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Patmos in the Reception History of the Apocalypse$

Ian Boxall

Print publication date: 2013

Print ISBN-13: 9780199674206

Published to Oxford Scholarship Online: May 2013

DOI: 10.1093/acprof:oso/9780199674206.001.0001

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(p.232) Appendix 2 The ‘Pre-Johannine’ Reception: Patmos in Classical Sources and Inscriptions

(p.232) Appendix 2 The ‘Pre-Johannine’ Reception: Patmos in Classical Sources and Inscriptions

Source:
Patmos in the Reception History of the Apocalypse
Publisher:
Oxford University Press

There are only three references to Patmos in surviving classical writings prior to Revelation. In his History of the Peloponnesian War 3.33.3, Thucydides (c.460—c.395 BCE) mentions Patmos in passing while relating events of 428–427 BCE. The Paralus and Salaminia are Athenian naval vessels, while the ‘enemy fleet’ is that of the Spartans:

And now the Paralus and the Salaminia arrived with the news that they had seen the enemy fleet at Clarus. Paches, therefore, immediately set out in pursuit and went after them as far as the island of Patmos [μεʹχρι μὲν Πάτμου τη̑ϛ νήσου‎].1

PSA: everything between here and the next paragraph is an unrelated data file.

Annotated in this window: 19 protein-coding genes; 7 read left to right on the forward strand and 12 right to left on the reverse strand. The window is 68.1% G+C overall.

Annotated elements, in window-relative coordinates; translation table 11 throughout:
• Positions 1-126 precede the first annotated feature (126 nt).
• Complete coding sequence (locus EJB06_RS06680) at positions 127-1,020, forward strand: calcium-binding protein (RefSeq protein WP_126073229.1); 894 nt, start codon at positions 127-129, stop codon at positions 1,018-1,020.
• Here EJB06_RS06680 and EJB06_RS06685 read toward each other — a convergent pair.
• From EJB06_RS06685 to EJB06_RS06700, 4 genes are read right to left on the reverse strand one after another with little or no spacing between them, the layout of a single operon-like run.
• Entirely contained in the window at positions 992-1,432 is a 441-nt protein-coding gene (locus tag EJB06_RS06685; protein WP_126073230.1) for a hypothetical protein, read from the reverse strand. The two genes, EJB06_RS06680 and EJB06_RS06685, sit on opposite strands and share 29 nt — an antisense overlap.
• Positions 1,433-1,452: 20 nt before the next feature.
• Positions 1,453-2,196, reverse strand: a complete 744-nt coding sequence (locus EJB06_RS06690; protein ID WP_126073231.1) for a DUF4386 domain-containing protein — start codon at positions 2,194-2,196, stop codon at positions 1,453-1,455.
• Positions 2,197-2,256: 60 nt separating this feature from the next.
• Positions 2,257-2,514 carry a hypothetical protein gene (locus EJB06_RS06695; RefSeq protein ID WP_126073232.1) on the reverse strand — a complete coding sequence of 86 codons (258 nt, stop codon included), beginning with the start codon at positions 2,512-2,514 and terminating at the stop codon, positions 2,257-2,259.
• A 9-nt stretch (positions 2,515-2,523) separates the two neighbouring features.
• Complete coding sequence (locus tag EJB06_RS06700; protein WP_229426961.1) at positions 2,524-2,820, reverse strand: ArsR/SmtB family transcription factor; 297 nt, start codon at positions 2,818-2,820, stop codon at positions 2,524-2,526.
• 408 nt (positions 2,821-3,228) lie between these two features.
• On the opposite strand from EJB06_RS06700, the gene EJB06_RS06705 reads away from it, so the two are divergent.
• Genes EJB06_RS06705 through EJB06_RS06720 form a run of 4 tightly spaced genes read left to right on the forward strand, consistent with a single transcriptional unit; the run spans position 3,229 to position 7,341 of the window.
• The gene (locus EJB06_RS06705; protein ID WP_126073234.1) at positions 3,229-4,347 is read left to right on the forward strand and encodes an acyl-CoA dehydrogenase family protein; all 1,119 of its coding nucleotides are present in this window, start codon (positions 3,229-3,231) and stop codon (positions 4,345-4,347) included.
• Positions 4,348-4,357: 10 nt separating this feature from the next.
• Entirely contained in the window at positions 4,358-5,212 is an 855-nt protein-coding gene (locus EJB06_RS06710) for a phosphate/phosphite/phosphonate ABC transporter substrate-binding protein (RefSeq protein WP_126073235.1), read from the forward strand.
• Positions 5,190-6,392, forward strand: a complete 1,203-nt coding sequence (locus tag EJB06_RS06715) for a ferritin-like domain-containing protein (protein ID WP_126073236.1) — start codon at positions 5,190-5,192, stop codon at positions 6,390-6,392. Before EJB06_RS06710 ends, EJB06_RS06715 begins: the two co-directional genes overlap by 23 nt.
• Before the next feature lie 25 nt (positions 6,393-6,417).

The Greek historian and geographer Strabo (63/63 BCE–CE 24), in his Geography 10.5.13, locates Patmos in relation to surrounding Aegean islands:

Nearby [to Leros] are both Patmos and the Corassiae [πλησίον δ᾽εστί καί ἡ Πάτμοϛ καί Κορασσίαι‎]; they are situated to the west of Icaria, and Icaria to the west of Samos. Now Icaria is deserted, though it has pastures, which are used by the Samians. But although it is such an isle as it is, still it is famous, and after it is named the sea that lies in front of it, in which are itself and Samos and Cos and the islands just mentioned – the Corossiae and Patmos and Leros.2

The third passage comes from Pliny the Elder (CE 23–79), in the section of his Natural History where he describes the various islands of the Sporades:

After these [first group of Sporades] no regular order can be kept, so the remaining islands shall be given in a group: Scyro; Nio, 18 miles from Naxos, venerable as the burial-place of Homer, 22 miles long, previously called Phoenice; Odia; Oletandros; Gioura, with a town of the same name, 15 miles in circumference, 62 miles distant from Andros; 80 miles from Gioura, Syrnos; Cynethus; Telos, noted for its unguent, and called by Callimachus Agathusa; Donusa; Patmos, 30 miles in circumference [Patmos, circuitu triginta millia passuum]…3